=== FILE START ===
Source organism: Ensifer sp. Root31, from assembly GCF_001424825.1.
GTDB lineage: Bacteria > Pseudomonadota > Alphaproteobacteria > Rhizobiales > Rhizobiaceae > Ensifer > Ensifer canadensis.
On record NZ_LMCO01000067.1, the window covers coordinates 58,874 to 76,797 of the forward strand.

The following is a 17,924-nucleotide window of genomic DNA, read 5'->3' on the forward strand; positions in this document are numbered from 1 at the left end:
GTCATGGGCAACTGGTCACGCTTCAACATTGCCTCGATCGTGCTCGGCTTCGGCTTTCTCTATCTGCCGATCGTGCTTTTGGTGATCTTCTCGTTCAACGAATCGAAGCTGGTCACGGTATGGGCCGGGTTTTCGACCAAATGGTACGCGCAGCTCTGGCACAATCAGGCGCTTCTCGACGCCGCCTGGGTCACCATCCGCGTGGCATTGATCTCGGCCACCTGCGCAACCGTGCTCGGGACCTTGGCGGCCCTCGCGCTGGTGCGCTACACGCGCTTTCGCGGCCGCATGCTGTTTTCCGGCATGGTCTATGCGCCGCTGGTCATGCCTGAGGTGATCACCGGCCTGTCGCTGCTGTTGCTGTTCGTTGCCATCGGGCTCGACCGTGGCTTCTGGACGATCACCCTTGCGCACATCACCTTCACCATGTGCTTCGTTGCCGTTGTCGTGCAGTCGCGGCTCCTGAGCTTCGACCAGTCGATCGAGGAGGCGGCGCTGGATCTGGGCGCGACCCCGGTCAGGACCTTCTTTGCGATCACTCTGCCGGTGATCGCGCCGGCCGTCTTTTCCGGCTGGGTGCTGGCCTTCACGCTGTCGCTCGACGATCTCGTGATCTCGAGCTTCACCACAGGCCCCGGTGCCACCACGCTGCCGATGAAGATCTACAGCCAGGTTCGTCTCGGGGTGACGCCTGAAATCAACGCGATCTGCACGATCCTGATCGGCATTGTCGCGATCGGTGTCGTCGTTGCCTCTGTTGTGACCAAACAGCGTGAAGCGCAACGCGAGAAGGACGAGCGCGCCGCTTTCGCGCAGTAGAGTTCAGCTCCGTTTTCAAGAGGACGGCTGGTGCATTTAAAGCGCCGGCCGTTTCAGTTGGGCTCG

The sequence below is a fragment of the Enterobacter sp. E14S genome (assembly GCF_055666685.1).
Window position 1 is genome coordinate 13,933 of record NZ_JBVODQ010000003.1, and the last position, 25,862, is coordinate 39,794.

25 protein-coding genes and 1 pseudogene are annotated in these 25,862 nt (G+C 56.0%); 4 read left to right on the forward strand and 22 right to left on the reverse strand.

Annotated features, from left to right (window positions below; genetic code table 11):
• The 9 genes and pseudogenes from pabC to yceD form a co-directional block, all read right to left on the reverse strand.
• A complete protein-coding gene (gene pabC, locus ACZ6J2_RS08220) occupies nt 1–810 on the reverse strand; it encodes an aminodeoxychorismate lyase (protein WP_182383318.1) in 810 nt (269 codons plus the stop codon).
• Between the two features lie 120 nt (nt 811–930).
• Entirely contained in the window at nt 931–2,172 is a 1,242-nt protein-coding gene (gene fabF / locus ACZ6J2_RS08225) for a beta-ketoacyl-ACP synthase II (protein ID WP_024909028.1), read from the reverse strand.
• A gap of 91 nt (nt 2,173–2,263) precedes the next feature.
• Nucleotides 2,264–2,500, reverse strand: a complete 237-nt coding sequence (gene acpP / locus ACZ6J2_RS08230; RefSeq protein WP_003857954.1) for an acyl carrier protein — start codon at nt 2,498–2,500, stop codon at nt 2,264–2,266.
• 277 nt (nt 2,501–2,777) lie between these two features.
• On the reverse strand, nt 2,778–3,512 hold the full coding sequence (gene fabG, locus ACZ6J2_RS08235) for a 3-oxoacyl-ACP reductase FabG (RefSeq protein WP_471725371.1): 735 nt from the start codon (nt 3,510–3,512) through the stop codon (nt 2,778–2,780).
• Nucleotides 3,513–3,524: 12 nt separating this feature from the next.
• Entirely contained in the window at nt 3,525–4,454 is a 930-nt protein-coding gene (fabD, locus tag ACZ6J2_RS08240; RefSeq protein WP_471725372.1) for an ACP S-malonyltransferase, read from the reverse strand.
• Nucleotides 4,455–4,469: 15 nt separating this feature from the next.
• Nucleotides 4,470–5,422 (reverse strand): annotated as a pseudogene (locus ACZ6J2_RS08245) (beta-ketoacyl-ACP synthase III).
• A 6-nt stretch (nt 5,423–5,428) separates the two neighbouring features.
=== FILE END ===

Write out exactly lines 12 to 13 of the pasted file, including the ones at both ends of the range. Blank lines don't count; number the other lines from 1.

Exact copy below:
• Between the two features lie 120 nt (nt 811–930).
• Entirely contained in the window at nt 931–2,172 is a 1,242-nt protein-coding gene (gene fabF / locus ACZ6J2_RS08225) for a beta-ketoacyl-ACP synthase II (protein ID WP_024909028.1), read from the reverse strand.